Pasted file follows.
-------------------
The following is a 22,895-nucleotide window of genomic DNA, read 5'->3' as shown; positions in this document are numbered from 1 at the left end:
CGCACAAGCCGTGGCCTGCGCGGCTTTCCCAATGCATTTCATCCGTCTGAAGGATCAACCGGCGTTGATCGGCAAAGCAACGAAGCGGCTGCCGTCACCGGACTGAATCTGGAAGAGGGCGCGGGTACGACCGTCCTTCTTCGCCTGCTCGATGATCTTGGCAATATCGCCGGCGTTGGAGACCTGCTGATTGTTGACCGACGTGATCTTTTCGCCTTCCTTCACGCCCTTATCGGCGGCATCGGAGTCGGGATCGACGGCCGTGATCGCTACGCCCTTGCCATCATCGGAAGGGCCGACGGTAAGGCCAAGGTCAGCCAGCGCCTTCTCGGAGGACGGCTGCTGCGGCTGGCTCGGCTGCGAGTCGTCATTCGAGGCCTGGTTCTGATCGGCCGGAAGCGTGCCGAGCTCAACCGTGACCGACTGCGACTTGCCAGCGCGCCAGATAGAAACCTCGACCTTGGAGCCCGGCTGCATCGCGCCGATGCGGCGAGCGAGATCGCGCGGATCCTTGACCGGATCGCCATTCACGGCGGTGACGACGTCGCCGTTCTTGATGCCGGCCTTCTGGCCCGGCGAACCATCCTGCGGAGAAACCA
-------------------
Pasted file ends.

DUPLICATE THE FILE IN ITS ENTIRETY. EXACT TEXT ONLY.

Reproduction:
The following is a 22,895-nucleotide window of genomic DNA, read 5'->3' as shown; positions in this document are numbered from 1 at the left end:
CGCACAAGCCGTGGCCTGCGCGGCTTTCCCAATGCATTTCATCCGTCTGAAGGATCAACCGGCGTTGATCGGCAAAGCAACGAAGCGGCTGCCGTCACCGGACTGAATCTGGAAGAGGGCGCGGGTACGACCGTCCTTCTTCGCCTGCTCGATGATCTTGGCAATATCGCCGGCGTTGGAGACCTGCTGATTGTTGACCGACGTGATCTTTTCGCCTTCCTTCACGCCCTTATCGGCGGCATCGGAGTCGGGATCGACGGCCGTGATCGCTACGCCCTTGCCATCATCGGAAGGGCCGACGGTAAGGCCAAGGTCAGCCAGCGCCTTCTCGGAGGACGGCTGCTGCGGCTGGCTCGGCTGCGAGTCGTCATTCGAGGCCTGGTTCTGATCGGCCGGAAGCGTGCCGAGCTCAACCGTGACCGACTGCGACTTGCCAGCGCGCCAGATAGAAACCTCGACCTTGGAGCCCGGCTGCATCGCGCCGATGCGGCGAGCGAGATCGCGCGGATCCTTGACCGGATCGCCATTCACGGCGGTGACGACGTCGCCGTTCTTGATGCCGGCCTTCTGGCCCGGCGAACCATCCTGCGGAGAAACCA